Before that could happen, the UFCW locals called a news conference Feb. 4 to unveil “a dramatic” overture: an offer to submit the dispute to binding arbitration, in which both sides would live by the decision of a third-party arbiter.

The stores couldn’t say “no” fast enough, and few people were surprised. Given how tough a stand the supermarkets were taking, they had more to lose with arbitration than the union, analysts said.

Then the supermarkets, which had kept their public comments about the strike to a minimum, stunned the UFCW locals by making the secret Denver meeting public and saying, although giving no details, that it had “resulted in proposed solutions” that appeared to be rejected by the union.

Union officials were infuriated, complaining that the disclosure was a public relations ploy to indicate that the UFCW was the side holding up a deal. As for the arbitration pitch, many in the union believe it heightened the pressure on the stores to resume bargaining by signaling to the public that the UFCW was at least trying to make headway.

“I tell you that’s nonsense,” one supermarket official said.

It was five days later when mediator Hurtgen announced that both sides would resume formal negotiations Feb. 11.

Once they were back, “both sides made a calculated decision that we would do everything in our best efforts not to hit a wall,” one negotiator said. Another source said the “four corners” of a settlement had been reached in Denver and now “everyone sensed that this had gone on long enough, and now it’s time to wrap it up.”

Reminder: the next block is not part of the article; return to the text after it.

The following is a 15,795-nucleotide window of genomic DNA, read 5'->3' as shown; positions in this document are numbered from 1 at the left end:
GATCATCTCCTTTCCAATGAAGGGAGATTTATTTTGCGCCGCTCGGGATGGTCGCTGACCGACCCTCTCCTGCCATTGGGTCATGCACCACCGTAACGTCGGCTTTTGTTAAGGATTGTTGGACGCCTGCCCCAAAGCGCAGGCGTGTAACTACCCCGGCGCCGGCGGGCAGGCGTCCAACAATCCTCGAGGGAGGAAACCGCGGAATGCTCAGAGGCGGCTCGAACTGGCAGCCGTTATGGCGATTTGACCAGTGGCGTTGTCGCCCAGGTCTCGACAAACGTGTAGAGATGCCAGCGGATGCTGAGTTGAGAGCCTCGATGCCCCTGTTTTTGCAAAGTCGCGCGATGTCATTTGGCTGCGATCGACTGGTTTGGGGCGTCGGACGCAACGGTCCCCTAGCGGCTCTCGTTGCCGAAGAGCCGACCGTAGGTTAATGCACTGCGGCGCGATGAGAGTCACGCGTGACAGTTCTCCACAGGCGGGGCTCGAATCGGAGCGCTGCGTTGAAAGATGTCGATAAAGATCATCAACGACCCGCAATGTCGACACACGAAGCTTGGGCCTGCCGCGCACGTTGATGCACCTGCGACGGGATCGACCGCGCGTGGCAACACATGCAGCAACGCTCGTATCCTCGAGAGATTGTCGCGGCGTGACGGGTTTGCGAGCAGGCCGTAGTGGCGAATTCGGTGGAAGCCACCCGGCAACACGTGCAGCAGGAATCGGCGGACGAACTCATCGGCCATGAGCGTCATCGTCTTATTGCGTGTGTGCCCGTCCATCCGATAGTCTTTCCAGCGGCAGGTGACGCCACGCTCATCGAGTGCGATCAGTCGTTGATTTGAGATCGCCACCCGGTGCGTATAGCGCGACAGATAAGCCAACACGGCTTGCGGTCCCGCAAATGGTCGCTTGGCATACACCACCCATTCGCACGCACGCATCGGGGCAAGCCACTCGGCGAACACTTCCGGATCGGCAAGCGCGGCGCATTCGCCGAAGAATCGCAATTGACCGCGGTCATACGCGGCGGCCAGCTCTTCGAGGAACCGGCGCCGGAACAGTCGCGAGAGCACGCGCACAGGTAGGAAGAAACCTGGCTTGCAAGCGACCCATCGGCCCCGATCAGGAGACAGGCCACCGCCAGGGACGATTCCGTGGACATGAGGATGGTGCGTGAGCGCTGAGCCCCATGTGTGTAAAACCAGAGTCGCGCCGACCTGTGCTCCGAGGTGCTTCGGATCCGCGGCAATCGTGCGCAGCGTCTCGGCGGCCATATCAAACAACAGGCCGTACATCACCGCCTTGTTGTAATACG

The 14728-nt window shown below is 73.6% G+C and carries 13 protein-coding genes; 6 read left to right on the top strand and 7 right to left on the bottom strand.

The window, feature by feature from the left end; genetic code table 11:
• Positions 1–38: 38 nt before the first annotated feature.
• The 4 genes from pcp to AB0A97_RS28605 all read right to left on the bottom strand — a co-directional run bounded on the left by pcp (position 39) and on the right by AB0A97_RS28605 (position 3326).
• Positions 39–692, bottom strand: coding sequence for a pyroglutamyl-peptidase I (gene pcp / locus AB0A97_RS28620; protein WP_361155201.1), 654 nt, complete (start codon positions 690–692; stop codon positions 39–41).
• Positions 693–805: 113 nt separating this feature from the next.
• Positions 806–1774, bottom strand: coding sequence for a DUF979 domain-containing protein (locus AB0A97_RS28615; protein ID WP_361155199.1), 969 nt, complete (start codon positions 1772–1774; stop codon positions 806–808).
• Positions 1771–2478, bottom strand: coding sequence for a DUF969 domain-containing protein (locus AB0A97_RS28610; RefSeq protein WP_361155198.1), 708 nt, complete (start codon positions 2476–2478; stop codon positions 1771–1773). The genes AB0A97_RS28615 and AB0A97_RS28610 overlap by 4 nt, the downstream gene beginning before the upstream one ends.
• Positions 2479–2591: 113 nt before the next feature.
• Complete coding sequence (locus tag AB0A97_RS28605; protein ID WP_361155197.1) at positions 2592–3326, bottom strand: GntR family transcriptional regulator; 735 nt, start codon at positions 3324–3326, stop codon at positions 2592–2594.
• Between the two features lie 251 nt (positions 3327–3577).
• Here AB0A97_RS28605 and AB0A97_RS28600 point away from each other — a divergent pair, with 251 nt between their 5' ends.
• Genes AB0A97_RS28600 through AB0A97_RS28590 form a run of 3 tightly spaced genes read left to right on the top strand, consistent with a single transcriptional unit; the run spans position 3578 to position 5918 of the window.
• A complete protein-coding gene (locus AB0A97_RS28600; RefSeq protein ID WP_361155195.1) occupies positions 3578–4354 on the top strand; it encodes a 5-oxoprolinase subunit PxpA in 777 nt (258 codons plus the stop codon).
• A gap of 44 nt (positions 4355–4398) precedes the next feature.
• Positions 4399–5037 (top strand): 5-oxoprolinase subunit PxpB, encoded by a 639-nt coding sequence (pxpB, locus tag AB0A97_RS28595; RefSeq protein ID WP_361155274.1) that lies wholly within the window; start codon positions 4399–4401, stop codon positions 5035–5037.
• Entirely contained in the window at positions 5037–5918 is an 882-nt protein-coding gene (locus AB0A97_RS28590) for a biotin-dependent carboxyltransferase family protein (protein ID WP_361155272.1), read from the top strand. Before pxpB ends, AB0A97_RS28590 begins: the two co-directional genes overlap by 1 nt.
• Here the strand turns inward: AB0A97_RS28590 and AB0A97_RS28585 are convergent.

Negotiations typically started at 9 a.m. and often continued well past midnight. Besides the main bargaining room, each side had rooms staffed with subcommittees, or “caucuses,” that worked on specific parts of the contract, such as healthcare, pensions and wages.

At the main rectangular bargaining table, on the union side were Icaza, Conger, Stemerman and William McDonough, a UFCW International official. On the other side were negotiators John Schroeder of Kroger, Brent Bohn of Albertsons and Jim Mahan of Safeway. Hurtgen and an associate also sat at one end.

The weather turned lousy as heavy rains pounded the Southland in mid-February. Few people inside the negotiating rooms paid much attention. Most of them weren’t going anywhere, although some would sneak quick breaks to buy fresh sandwiches at Fashion Island or other nearby shopping centers.

“People were tired, people were beginning to get on each other’s nerves, people wanted to sleep in their own beds, where they hadn’t been in two weeks,” another participant said. “There really was a feeling that neither side wanted this to break off again.”

After the deal finally came together in Stemerman’s room, there was little celebrating. Later that morning, both sides went back to work on the post-settlement details, such as agreeing to drop the litigation between them.

It wasn’t until 4 p.m. Feb. 26 that negotiators tied up the loose ends and reached across the table to shake hands on the entire matter. “There were smiles, relief, congratulations,” one participant said.

Then the exact language of the 60-page settlement had to be finalized, and the pact had to be copied multiple times. The 10 signatories on the contract -- the seven UFCW local presidents and the three grocery chain negotiators -- had to sign each copy. The tedious exercise took several hours.

Finally, at 9:45 p.m., Hurtgen issued a press release announcing that a settlement had been reached. Actually, people were still signing the documents, one participant said, but “the mediator was trying to make the 11 o’clock news.”